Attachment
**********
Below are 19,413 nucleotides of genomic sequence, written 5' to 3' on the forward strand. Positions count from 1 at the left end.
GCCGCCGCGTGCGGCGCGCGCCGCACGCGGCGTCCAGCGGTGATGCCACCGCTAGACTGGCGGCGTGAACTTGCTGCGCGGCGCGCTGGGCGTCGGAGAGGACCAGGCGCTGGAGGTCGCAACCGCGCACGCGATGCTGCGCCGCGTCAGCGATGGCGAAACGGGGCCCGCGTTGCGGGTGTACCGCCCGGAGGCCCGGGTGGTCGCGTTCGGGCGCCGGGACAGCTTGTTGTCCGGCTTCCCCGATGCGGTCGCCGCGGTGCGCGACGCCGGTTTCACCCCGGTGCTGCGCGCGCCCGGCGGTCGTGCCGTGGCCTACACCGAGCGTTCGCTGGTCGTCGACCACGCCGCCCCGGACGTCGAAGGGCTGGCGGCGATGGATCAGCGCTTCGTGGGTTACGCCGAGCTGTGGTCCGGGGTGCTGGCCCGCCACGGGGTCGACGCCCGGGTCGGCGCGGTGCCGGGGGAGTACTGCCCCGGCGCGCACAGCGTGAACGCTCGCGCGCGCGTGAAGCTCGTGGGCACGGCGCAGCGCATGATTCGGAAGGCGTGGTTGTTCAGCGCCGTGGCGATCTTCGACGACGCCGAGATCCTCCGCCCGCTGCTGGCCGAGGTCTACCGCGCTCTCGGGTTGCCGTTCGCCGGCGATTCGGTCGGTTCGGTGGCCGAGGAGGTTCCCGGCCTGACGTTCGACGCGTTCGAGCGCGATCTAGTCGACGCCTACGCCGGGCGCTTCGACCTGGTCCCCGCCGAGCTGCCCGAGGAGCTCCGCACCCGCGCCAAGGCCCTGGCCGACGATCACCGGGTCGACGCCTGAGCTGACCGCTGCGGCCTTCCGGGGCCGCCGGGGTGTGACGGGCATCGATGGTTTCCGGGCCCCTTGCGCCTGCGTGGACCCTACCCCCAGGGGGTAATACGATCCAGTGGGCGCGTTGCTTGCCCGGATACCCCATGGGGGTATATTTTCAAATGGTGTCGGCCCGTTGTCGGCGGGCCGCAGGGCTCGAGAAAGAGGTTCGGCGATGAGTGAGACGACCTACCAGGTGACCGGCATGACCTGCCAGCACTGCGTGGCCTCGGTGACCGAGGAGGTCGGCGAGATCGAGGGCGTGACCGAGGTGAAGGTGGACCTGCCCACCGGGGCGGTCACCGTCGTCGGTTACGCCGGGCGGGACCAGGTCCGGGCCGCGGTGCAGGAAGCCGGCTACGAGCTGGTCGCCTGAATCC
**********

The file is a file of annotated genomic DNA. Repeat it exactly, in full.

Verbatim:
Below are 19,413 nucleotides of genomic sequence, written 5' to 3' on the forward strand. Positions count from 1 at the left end.
GCCGCCGCGTGCGGCGCGCGCCGCACGCGGCGTCCAGCGGTGATGCCACCGCTAGACTGGCGGCGTGAACTTGCTGCGCGGCGCGCTGGGCGTCGGAGAGGACCAGGCGCTGGAGGTCGCAACCGCGCACGCGATGCTGCGCCGCGTCAGCGATGGCGAAACGGGGCCCGCGTTGCGGGTGTACCGCCCGGAGGCCCGGGTGGTCGCGTTCGGGCGCCGGGACAGCTTGTTGTCCGGCTTCCCCGATGCGGTCGCCGCGGTGCGCGACGCCGGTTTCACCCCGGTGCTGCGCGCGCCCGGCGGTCGTGCCGTGGCCTACACCGAGCGTTCGCTGGTCGTCGACCACGCCGCCCCGGACGTCGAAGGGCTGGCGGCGATGGATCAGCGCTTCGTGGGTTACGCCGAGCTGTGGTCCGGGGTGCTGGCCCGCCACGGGGTCGACGCCCGGGTCGGCGCGGTGCCGGGGGAGTACTGCCCCGGCGCGCACAGCGTGAACGCTCGCGCGCGCGTGAAGCTCGTGGGCACGGCGCAGCGCATGATTCGGAAGGCGTGGTTGTTCAGCGCCGTGGCGATCTTCGACGACGCCGAGATCCTCCGCCCGCTGCTGGCCGAGGTCTACCGCGCTCTCGGGTTGCCGTTCGCCGGCGATTCGGTCGGTTCGGTGGCCGAGGAGGTTCCCGGCCTGACGTTCGACGCGTTCGAGCGCGATCTAGTCGACGCCTACGCCGGGCGCTTCGACCTGGTCCCCGCCGAGCTGCCCGAGGAGCTCCGCACCCGCGCCAAGGCCCTGGCCGACGATCACCGGGTCGACGCCTGAGCTGACCGCTGCGGCCTTCCGGGGCCGCCGGGGTGTGACGGGCATCGATGGTTTCCGGGCCCCTTGCGCCTGCGTGGACCCTACCCCCAGGGGGTAATACGATCCAGTGGGCGCGTTGCTTGCCCGGATACCCCATGGGGGTATATTTTCAAATGGTGTCGGCCCGTTGTCGGCGGGCCGCAGGGCTCGAGAAAGAGGTTCGGCGATGAGTGAGACGACCTACCAGGTGACCGGCATGACCTGCCAGCACTGCGTGGCCTCGGTGACCGAGGAGGTCGGCGAGATCGAGGGCGTGACCGAGGTGAAGGTGGACCTGCCCACCGGGGCGGTCACCGTCGTCGGTTACGCCGGGCGGGACCAGGTCCGGGCCGCGGTGCAGGAAGCCGGCTACGAGCTGGTCGCCTGAATCC